In the winter, they are often drawn to the bird feeders that are placed in gardens, and the primary reason for this is that the feeders provide easy access to a source of food.
During the early evening, Grosbeaks have a natural diet that consists of flower buds in the springtime, insect eggs from treetops in the summer, and tiny fruit, seeds, and berries in the wintertime.
During the spring season, they congregate at garden feeders to consume bug larvae.
The nests of Evening Grosbeaks are often located in pine trees at heights of up to 100 feet above the ground.
The nests are haphazardly constructed and comprised of rootlets, moss, twigs, pine needles, and grass, among other materials.
Typically, the female will lay anything from 1 to 5 eggs, which she will then tend to for the next 2 weeks until they are ready to hatch.
Maple buds, berries, and sunflower seeds are three foods that can entice Evening Grosbeaks to spend the winter in your garden.
Evening Grosbeaks possess such strong bills that they are able to break seeds that are difficult to open for all other birds.
Because of this, these birds stick around to consume whatever is left over after the other birds have finished eating.
4. Purple Finch
Finches of a Violet Fleck Males possess heads and chests that are more of a reddish-purple color, while their wings and backs are browner, and their bellies are lighter.
The females have brown spots all over their bodies.
They have a fairly similar appearance to the House Finch, but their backs, particularly the tops of their heads, are much redder.
Although they breed across Canada and spend the winter in the eastern states, Purple Finches may be observed throughout the northeast and along the Pacific coast throughout the whole year.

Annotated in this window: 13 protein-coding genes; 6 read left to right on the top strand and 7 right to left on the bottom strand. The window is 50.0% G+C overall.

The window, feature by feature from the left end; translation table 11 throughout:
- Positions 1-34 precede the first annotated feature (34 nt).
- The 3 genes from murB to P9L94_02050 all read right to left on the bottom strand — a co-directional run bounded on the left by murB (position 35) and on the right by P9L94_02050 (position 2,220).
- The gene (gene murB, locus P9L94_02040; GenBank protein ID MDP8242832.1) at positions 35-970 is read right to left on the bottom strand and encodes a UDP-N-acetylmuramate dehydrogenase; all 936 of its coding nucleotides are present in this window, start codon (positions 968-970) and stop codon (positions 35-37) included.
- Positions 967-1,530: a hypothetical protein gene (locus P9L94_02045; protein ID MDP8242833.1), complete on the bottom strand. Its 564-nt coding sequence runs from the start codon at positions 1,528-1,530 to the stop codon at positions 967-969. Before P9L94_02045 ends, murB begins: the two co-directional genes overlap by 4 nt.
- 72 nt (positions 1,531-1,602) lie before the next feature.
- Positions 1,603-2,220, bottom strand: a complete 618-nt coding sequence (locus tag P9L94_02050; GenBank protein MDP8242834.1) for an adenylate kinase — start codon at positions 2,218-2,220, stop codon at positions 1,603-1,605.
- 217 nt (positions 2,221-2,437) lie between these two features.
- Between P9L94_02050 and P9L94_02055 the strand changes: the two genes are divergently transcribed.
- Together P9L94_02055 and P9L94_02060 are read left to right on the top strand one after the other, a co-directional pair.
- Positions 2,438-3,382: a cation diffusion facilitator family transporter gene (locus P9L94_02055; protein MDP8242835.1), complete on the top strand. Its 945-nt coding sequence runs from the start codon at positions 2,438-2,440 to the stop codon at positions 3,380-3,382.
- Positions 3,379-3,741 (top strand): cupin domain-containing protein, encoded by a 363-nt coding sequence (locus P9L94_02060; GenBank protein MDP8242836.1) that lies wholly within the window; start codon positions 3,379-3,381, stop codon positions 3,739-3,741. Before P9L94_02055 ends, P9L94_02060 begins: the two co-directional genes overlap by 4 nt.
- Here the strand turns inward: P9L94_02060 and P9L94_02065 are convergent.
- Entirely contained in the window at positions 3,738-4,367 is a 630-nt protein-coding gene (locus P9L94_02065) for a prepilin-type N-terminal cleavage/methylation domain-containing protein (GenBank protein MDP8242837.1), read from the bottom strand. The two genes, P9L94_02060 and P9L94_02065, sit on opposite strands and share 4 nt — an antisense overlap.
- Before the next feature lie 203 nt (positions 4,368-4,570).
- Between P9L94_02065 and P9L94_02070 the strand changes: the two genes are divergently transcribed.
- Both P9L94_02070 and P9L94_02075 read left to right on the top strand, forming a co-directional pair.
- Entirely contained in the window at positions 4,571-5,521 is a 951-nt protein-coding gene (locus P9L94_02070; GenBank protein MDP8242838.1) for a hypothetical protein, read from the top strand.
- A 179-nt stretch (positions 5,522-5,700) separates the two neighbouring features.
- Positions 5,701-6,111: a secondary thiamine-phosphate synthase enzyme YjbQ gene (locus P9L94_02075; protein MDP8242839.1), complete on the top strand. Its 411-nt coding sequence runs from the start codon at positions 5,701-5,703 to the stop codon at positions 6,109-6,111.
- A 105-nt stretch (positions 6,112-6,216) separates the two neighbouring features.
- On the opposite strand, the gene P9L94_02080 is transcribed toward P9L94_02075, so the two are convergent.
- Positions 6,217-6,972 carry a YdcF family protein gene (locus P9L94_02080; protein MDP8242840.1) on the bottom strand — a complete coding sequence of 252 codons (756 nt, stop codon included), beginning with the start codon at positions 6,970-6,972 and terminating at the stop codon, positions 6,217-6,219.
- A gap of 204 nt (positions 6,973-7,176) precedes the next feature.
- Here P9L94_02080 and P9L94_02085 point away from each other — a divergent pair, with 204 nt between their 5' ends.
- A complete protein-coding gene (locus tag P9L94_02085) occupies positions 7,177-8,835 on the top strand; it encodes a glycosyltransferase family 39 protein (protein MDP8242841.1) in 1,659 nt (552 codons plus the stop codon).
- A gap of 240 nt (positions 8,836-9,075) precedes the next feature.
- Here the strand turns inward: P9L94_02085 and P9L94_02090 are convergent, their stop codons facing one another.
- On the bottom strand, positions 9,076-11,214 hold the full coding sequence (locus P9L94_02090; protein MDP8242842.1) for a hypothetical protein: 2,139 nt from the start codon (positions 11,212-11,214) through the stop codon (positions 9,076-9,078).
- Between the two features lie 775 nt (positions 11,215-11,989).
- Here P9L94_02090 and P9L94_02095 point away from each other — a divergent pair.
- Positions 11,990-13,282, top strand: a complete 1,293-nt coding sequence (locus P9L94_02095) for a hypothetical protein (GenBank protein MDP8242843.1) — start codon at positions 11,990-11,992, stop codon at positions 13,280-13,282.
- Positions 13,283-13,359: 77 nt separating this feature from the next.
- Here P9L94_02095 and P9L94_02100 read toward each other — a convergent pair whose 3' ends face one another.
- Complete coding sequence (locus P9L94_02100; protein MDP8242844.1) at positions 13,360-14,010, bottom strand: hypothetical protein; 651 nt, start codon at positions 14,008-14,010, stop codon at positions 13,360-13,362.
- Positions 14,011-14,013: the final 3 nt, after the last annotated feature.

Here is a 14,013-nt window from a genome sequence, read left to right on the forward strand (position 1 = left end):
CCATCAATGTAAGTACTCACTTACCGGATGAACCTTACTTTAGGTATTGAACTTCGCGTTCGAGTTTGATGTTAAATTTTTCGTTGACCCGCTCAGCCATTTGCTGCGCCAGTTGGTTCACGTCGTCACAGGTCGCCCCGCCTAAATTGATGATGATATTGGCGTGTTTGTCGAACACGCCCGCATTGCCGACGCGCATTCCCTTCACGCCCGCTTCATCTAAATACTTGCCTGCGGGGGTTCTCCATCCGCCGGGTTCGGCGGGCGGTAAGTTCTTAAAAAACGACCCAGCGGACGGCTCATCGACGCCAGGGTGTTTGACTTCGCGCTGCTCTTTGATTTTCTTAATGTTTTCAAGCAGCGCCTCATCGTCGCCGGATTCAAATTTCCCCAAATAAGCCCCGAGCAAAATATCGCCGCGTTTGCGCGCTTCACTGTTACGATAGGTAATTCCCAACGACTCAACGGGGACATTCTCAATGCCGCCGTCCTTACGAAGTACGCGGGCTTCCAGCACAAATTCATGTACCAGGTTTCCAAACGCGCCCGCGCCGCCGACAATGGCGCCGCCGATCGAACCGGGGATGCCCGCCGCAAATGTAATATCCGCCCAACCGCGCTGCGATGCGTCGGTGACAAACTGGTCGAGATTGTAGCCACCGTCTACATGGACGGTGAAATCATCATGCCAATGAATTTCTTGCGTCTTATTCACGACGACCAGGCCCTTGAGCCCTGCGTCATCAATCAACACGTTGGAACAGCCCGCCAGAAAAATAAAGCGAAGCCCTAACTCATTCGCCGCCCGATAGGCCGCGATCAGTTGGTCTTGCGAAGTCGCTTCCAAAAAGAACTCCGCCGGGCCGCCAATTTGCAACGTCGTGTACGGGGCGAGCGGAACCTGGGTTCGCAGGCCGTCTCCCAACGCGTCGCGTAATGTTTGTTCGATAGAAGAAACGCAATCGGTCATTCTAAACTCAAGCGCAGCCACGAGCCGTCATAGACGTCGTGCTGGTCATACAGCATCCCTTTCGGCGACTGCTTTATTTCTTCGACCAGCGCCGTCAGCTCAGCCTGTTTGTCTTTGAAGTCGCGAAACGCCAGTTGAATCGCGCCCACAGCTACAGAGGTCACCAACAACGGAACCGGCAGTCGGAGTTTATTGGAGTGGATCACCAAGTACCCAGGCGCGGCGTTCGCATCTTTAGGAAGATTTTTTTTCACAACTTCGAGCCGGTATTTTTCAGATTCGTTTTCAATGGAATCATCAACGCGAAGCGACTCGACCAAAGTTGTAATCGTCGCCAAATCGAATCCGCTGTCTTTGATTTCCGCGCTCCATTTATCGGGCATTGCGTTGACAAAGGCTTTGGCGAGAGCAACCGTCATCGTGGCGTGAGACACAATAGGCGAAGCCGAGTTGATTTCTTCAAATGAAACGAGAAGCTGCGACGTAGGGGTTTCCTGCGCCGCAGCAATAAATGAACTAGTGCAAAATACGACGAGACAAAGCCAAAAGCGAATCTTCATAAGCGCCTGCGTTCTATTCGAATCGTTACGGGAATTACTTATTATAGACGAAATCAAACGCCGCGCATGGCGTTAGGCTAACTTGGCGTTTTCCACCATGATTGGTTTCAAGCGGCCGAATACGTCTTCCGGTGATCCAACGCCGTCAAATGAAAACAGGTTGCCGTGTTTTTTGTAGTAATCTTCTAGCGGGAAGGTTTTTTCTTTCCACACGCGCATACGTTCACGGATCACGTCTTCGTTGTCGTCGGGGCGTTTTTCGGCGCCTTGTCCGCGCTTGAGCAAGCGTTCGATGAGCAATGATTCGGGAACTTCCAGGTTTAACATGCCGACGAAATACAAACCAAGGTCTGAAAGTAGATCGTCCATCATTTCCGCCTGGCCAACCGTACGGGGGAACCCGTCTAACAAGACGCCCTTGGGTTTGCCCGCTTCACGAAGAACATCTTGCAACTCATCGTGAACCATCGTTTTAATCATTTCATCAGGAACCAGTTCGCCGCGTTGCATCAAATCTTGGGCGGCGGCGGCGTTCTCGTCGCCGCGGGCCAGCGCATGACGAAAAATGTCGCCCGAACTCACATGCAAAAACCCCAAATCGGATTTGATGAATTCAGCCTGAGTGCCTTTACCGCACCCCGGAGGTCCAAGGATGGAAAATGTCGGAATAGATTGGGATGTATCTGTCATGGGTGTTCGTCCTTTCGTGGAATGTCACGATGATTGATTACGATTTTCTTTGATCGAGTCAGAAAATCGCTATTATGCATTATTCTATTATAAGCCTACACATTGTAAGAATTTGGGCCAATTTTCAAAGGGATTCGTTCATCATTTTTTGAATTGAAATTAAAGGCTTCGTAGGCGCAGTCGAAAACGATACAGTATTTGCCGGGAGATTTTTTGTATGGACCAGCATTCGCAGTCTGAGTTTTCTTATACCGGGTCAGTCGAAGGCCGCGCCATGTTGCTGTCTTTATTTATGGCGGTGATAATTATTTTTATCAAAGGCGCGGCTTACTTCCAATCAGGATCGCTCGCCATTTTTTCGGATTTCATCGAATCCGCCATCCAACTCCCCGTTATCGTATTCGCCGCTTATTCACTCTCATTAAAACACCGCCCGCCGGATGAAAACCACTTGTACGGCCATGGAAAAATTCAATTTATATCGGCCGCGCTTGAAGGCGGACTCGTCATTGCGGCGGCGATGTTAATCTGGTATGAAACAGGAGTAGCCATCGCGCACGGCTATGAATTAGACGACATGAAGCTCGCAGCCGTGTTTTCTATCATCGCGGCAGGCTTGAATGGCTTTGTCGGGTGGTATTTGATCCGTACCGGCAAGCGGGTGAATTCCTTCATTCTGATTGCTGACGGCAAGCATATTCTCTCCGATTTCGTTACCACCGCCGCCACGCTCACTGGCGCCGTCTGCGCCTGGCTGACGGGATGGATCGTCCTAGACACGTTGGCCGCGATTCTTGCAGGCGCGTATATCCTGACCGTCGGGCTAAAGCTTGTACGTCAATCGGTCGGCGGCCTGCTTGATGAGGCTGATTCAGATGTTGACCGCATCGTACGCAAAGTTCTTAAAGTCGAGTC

The Purple Finch is a woodland bird that lives among evergreen woods and feeds mostly on seeds but sometimes consumes berries, buds, and nectar.
Nesting territories of Purple Finches are often found in the canopy of trees.
They are constructed of bark, weeds, and twigs in addition to moss.
They typically carry anything from 3 to 5 eggs, which the female incubates for a period of 13 days.
Black oil sunflower seeds are an excellent way to bring Purple Finches to your yards and gardens.
The Purple Finch is the official bird of the state of New Hampshire.
5. Rose-breasted Grosbeak
The Rose-breasted Grosbeak is a stout, medium-sized songbird with a massive, triangle bill.
They have a squared-off, medium-length tail that contrasts with their short neck and large breast.
The adult males of this species are white and black, with a striking red chevron running from the black of the neck to the white of the chest.
Brown and strongly streaked, having a prominent white stripe above the eye, females and juveniles have this appearance.
Males have a reddish-pink flash beneath their wings, while females have a yellowish one.
White spots may be seen on the tails and wings of both sexes.
Feeding on insects, nuts, and fruit, these stocky birds have robust bills.
These birds are regulars at garden bird feeders, wherein they gorge themselves on sunflower seeds.
Male Rose-breasted Grosbeaks are a common sight in eastern woodlands, where they sing a lovely, meandering melody.
They also make piercing, unique “chink” cries.
Breeding Rose-breasted Grosbeaks may be found in eastern woodlands, where they forage among both deciduous and coniferous trees.
They congregate mostly in parkland and regenerating forests.
In order to fuel their journey to South and Central America, migrating Rose-breasted Grosbeaks often stop at fruiting trees.
6. Common Red Pole
The tiny bills of Common Redpolls need the consumption of tiny seeds.
Nyjer and thistle feeders are where you’re most likely to encounter them, but they’ll eat everything from black oil sunflower to scavenged seeds left behind by larger-billed birds.
Certain Common Redpolls may even dig burrows in the snow to keep warm at night during the winter season.
The tunnels might well be longer than a foot and buried at least four inches in the fluffy white stuff.
Redpolls may temporarily store seeds in their neck pouches.